Astrobotic Technology will incorporate this device into its ongoing development efforts for prospecting rovers and resource-excavation rovers that will conduct the company's commercial lunar expeditions. Astrobotic's focus on resource extraction requires heavy interaction with lunar soil for drilling, digging and dozing, all of which are made more challenging by the reduced traction available in one-sixth gravity. The gravity offload device will ensure that Astrobotic designs and mechanisms can be tested in the relevant environment. Non NASA applications include foreign space agencies, university research (domestic and foreign) in reduced gravity mechanics, as well as several competitors to Astrobotic who also plan to carry out commercial lunar missions with mobility.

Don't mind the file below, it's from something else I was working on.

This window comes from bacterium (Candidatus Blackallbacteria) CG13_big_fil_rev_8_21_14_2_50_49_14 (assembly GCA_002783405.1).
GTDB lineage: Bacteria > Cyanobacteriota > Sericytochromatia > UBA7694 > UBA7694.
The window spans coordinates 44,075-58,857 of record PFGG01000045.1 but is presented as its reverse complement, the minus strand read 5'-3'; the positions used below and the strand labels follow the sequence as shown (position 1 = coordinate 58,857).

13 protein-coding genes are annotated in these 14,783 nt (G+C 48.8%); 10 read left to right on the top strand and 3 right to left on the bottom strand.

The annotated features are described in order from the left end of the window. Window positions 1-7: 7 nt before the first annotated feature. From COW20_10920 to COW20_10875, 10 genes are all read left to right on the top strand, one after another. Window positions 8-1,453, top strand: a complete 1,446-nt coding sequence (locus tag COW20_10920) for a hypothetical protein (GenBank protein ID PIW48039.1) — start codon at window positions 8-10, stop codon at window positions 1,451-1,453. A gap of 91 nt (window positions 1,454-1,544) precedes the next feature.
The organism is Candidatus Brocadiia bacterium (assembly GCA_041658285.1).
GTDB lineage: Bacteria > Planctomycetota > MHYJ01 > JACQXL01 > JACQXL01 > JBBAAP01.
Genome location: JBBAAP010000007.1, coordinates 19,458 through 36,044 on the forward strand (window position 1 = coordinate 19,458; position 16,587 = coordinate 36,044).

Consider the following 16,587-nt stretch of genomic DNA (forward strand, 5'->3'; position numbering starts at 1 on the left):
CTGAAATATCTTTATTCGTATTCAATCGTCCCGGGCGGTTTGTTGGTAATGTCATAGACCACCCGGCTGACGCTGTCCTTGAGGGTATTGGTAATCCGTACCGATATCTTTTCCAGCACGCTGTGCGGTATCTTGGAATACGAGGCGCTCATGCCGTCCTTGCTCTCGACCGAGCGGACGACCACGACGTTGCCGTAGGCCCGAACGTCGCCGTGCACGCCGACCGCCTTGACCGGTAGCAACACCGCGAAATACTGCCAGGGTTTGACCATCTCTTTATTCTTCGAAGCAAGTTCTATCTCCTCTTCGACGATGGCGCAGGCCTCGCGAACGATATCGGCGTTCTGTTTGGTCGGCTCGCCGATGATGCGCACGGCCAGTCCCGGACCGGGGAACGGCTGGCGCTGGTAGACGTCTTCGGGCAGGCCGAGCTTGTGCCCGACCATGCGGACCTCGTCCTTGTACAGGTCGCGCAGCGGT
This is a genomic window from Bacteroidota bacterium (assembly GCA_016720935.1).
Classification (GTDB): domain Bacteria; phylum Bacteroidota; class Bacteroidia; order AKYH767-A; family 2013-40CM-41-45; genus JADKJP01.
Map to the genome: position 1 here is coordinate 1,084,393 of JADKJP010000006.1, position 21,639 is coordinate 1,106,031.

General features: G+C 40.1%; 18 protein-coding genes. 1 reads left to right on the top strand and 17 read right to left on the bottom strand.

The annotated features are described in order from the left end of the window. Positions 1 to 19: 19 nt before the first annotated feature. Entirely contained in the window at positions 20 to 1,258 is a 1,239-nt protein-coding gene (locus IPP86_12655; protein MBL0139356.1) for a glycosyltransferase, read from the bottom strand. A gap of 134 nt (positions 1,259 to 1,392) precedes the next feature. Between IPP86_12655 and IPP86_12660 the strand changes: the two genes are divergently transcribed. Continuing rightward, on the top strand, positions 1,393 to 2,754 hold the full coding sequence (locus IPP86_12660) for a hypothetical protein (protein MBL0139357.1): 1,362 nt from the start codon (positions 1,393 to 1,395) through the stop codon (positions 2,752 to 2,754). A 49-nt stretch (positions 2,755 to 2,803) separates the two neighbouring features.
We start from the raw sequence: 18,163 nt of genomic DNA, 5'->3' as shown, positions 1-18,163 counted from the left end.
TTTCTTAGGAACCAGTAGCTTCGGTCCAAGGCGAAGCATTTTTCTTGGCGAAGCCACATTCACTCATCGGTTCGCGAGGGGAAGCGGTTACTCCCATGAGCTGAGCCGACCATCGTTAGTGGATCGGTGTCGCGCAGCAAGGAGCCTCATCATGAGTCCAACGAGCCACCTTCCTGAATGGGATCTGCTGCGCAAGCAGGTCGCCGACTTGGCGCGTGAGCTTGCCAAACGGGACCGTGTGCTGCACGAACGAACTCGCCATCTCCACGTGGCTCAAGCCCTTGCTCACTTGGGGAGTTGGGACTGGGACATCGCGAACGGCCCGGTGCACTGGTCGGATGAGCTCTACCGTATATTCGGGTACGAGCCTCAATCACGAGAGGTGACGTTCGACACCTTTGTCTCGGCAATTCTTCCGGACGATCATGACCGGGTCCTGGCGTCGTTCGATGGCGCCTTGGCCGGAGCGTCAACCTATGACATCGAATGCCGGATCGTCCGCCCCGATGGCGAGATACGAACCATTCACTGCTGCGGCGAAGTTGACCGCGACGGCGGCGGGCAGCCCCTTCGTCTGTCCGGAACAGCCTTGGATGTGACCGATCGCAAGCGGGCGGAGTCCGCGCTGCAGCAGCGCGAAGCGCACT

Notable applications relevant to NASA for reduced gravity include: terramechanics, wheel-soil interaction for Mars/Lunar wheeled vehicles, lightweight robotic excavation performance, habitat deployment, and astronaut mobility. Long-standing relationship exists between Carnegie Mellon University and NASA Glenn for terramechanics and wheel-soil interaction research. NASA Glenn's SLOPE lab is the source of wheel design and testing for the majority of NASA rovers. The gravity offload device will be developed in close cooperation with NASA Glenn, which desires gravity offload for lunar and Mars relevant testing, which accelerates the TRL of NASA rover wheel development. Astrobotic Technology is currently building a lightweight robotic excavator under a NASA SBIR Phase II. Robotic excavators are a necessary precursor to sustained human occupation. Gravity offload of excavators validates performance in a relevant environment and accelerates the TRL of essential excavation technology.